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Program reforms, universal care among County’s input on provincial Poverty Reduction Strategy

A basic living wage, reforms of provincial programs and universal pharma and dental care are among reforms the County is recommending the province consider in its Poverty Reduction Strategy.

Council Tuesday night, gave its approval to fine-tune a letter from Mayor Steve Ferguson responding to the provincial government’s call for input on the strategy, and responses to the ministry’s online survey. The letter is to be sent to Bay of Quinte MPP Todd Smith, Provincial Minister of Children, Communitiy and Social Services.

The letter reminds Smith the County is highly attractive to affluent visitors and newcomers, but struggles with the second highest food insecurity rate in Ontario at 10 per cent of the population, and lower than provincial median household income, among other worrying statistics.

“The municipality and scores of community organizations work hard to provide food, clothing, shelter and emotional assistance to those in need but systemic changes are required to effectively reduce poverty in our province,” states Ferguson.

The County recommendations to the provincial poverty reduction strategy, were organized by what was determined as the main causes of poverty:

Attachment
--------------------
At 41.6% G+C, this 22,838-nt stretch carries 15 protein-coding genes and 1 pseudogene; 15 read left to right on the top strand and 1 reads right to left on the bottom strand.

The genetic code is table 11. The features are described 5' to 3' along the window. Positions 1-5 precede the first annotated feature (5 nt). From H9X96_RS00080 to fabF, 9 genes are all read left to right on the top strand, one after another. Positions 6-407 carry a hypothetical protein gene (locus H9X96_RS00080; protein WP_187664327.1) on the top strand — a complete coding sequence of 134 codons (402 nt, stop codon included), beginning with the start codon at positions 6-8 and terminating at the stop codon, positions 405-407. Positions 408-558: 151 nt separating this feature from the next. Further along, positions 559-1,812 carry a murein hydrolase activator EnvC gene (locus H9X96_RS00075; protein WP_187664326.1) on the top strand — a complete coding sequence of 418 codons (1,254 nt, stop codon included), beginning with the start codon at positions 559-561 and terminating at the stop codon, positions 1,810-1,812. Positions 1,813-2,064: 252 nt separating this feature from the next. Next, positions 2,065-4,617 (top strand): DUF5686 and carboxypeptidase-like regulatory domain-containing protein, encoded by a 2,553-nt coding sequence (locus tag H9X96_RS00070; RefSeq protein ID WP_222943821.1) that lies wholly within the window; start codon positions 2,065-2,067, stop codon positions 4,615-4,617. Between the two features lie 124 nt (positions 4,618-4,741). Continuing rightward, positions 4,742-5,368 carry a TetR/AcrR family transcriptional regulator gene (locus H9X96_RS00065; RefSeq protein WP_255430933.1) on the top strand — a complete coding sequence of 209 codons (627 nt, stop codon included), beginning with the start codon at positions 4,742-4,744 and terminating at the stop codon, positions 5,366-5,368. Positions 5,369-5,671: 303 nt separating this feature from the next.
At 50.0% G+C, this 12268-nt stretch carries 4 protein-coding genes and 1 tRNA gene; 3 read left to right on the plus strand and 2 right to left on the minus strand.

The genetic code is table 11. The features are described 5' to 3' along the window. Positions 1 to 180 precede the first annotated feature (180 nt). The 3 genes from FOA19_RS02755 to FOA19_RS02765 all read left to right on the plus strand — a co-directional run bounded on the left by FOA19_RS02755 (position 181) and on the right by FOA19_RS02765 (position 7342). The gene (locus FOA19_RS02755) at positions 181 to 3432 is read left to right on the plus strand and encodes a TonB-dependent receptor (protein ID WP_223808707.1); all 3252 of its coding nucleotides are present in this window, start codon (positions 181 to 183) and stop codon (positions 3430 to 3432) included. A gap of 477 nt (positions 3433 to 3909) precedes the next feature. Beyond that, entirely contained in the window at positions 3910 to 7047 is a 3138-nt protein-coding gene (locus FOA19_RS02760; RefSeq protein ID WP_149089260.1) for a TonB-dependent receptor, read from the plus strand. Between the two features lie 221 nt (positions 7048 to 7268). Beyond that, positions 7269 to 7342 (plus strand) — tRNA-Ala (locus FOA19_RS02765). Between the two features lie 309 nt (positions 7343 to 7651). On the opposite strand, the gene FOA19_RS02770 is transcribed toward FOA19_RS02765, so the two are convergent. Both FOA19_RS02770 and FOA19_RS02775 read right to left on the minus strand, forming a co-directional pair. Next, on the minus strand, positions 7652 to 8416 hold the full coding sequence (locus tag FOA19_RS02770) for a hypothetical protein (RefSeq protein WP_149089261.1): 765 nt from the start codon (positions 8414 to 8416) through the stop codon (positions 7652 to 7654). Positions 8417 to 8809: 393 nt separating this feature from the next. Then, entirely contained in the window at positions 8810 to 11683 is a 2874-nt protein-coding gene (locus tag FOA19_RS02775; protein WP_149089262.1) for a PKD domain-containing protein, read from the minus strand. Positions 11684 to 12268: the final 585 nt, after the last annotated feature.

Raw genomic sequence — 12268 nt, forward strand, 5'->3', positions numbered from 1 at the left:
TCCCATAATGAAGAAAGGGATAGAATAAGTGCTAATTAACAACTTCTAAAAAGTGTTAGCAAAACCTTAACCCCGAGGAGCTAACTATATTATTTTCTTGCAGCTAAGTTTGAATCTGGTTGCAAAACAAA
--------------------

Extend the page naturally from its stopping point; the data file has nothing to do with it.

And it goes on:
– Introduce a basic living wage (the minimum income necessary for workers to meet their basic needs), which would make it possible for people living in poverty to pull themselves out, be in a position to obtain and keep a full-time job where possible, reduce the stress that creates physical and mental health issues.
– Extend banked hours for Employment Insurance so seasonal workers can be paid for the entire “off season.” This ensures they can plan for the winter and increased likelihood that they will return to their same seasonal work in the spring, which benefits both the employee and employer
– Reform income security programs such as Ontario Works and Ontario Disability Support Program
– Reverse the announced cuts to social security programs
– Ensure program encourage and support voluntary employment removing punitive claw backs on earnings

– Support initiatives to establish specialist skills training for the Ontario Workforce
– Continue rural broadband initiatives to attract and retain home-based employment and technical jobs in rural communities.

– Through the Provincial Policy Statement support land use policy that encourages and, in some cases, mandates the development of attainable/affordable housing in mixed use developments.
– Establish legislation to regulate short-term accommodation platforms to ensure local housing and rental stock is protected.

– Continue provincial funding and grants for rural public transportation on the understanding that this service will not be revenue-neutral to a rural municipality such as Prince Edward County

– Adopt universal pharma care and dental care for all
– Accelerate investments in telemedicine and e-health records to ensure that rural patients can find timely, patient-centred care with equal access to urban specialists.
– Improve access and funding for mental health and addictions support/services

Families and Caregivers
– Increase caregiver support programs for the elderly and families with special needs
– Reconsider changing the definition of disability so that it is not more restrictive and punitive to members of the society.

Food Insecurity